Marti Leimbach
Born (1963-07-16) July 16, 1963 (age 58)
Washington, D.C., United States
GenreFiction, literary fiction
Notable worksThe Man from Saigon
Dying Young

Marti Leimbach (born July 16, 1963) is an American fiction writer. Her first novel, Dying Young (1990), was an international bestseller and the basis of the film, Dying Young, starring Julia Roberts, Campbell Scott and Vincent D'Onofrio.[1][2]

Marti Leimbach's other novels include Sun Dial Street (1992) and Love and Houses (1997), after which she took time away from writing when her youngest child was diagnosed with autism. Later she wrote Daniel Isn't Talking (2006), which by her own admission contains some autobiographical information derived from her real-life experience as a mother of an autistic child. Daniel Isn’t Talking was optioned by Fox 2000 with a film planned for 2010.

Born in Washington, D.C. in 1963 to Mary Leimbach, a news reporter, and Leonard Leimbach, who died when the author was four years old. Leimbach’s first novel, which centers around the death of a young man, was written while her own mother was dying. In an interview with Marian Christy of The Boston Globe, she expressed regret that neither of her parents had lived to see her first publication.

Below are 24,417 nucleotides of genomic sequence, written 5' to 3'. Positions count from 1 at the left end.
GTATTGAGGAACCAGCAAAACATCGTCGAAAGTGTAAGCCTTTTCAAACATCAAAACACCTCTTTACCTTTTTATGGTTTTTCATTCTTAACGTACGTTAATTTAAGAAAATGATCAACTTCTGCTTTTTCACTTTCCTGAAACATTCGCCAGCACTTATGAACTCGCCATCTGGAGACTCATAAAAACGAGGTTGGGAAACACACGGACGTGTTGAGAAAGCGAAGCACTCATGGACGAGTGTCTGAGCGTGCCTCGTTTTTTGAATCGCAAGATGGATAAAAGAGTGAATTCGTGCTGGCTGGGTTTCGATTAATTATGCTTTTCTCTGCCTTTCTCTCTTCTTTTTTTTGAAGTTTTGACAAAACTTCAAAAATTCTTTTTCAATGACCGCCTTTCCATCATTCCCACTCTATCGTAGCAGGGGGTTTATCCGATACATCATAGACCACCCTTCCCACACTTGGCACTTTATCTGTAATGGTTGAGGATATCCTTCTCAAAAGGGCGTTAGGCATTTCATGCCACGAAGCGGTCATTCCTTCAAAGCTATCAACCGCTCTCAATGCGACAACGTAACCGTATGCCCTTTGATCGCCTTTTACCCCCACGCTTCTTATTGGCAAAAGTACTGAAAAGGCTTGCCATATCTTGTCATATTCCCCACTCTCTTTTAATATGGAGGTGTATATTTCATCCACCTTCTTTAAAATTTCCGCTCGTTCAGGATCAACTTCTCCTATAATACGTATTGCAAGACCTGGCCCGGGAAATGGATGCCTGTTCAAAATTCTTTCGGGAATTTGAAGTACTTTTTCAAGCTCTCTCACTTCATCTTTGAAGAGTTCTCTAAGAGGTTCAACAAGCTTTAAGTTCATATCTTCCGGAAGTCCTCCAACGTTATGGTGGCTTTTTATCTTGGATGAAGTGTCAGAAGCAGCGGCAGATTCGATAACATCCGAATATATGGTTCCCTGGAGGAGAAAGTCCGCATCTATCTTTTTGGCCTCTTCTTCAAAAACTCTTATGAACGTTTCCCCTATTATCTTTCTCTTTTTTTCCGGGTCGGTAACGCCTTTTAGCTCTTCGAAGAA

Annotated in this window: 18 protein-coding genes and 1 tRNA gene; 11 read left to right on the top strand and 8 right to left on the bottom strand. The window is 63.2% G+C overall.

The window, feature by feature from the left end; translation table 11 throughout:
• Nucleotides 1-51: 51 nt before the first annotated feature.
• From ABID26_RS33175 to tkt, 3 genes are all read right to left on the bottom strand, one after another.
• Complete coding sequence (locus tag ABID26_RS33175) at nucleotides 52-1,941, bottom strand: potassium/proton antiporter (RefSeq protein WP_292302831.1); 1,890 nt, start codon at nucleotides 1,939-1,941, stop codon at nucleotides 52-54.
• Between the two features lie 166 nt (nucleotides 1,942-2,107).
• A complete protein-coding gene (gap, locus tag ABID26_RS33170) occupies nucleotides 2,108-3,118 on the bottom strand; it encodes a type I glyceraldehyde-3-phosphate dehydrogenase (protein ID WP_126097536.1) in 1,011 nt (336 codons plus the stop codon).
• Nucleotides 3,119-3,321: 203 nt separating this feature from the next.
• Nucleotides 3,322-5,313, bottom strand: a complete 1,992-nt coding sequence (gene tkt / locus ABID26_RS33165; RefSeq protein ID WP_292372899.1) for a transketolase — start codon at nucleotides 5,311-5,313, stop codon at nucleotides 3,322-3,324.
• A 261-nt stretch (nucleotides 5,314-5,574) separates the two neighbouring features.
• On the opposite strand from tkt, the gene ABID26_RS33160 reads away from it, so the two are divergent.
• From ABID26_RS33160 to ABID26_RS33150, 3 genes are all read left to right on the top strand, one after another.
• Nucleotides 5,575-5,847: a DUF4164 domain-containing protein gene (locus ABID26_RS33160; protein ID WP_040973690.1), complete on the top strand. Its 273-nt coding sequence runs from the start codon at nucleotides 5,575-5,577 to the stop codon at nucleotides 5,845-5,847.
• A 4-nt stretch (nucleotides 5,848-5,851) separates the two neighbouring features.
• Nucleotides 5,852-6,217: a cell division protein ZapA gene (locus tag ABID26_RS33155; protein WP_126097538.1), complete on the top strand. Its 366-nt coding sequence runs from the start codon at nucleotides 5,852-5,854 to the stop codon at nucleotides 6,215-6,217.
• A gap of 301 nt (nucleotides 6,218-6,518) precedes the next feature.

Marti Leimbach attended Winston Churchill High School, then Harvard University, where she received a BA in English and American Literature and Language. She was a Regent's Fellow at the University of California, Irvine, where she wrote Dying Young.

Her most recent novel, The Man From Saigon, is published in the United Kingdom by Fourth Estate/Harper Collins in 2009 and in the United States by Nan A. Talese/Random House in 2010.[3]

In 2009, Leimbach donated the short story Boys in Cars to Oxfam's 'Ox-Tales' project, four collections of UK stories written by 38 authors. Her story was published in the 'Earth' collection.[4]



  1. ^ Kilday, Gregg; Modderno, Craig; Bales, Kate (May 24, 1991). "Julia Roberts' Disappearing Acts". Entertainment Weekly.
  2. ^ Maslin, Janet (June 21, 1991). "Dying Young (1991) Review/Film; Messed-Up Lives in 'Dying Young'". The New York Times.
  3. ^ D. Samet, Elizabeth (March 12, 2010). "Hearts in Darkness". The New York Times.
  4. ^ "Oxfam: Ox-Tales". Archived from the original on 2009-05-20.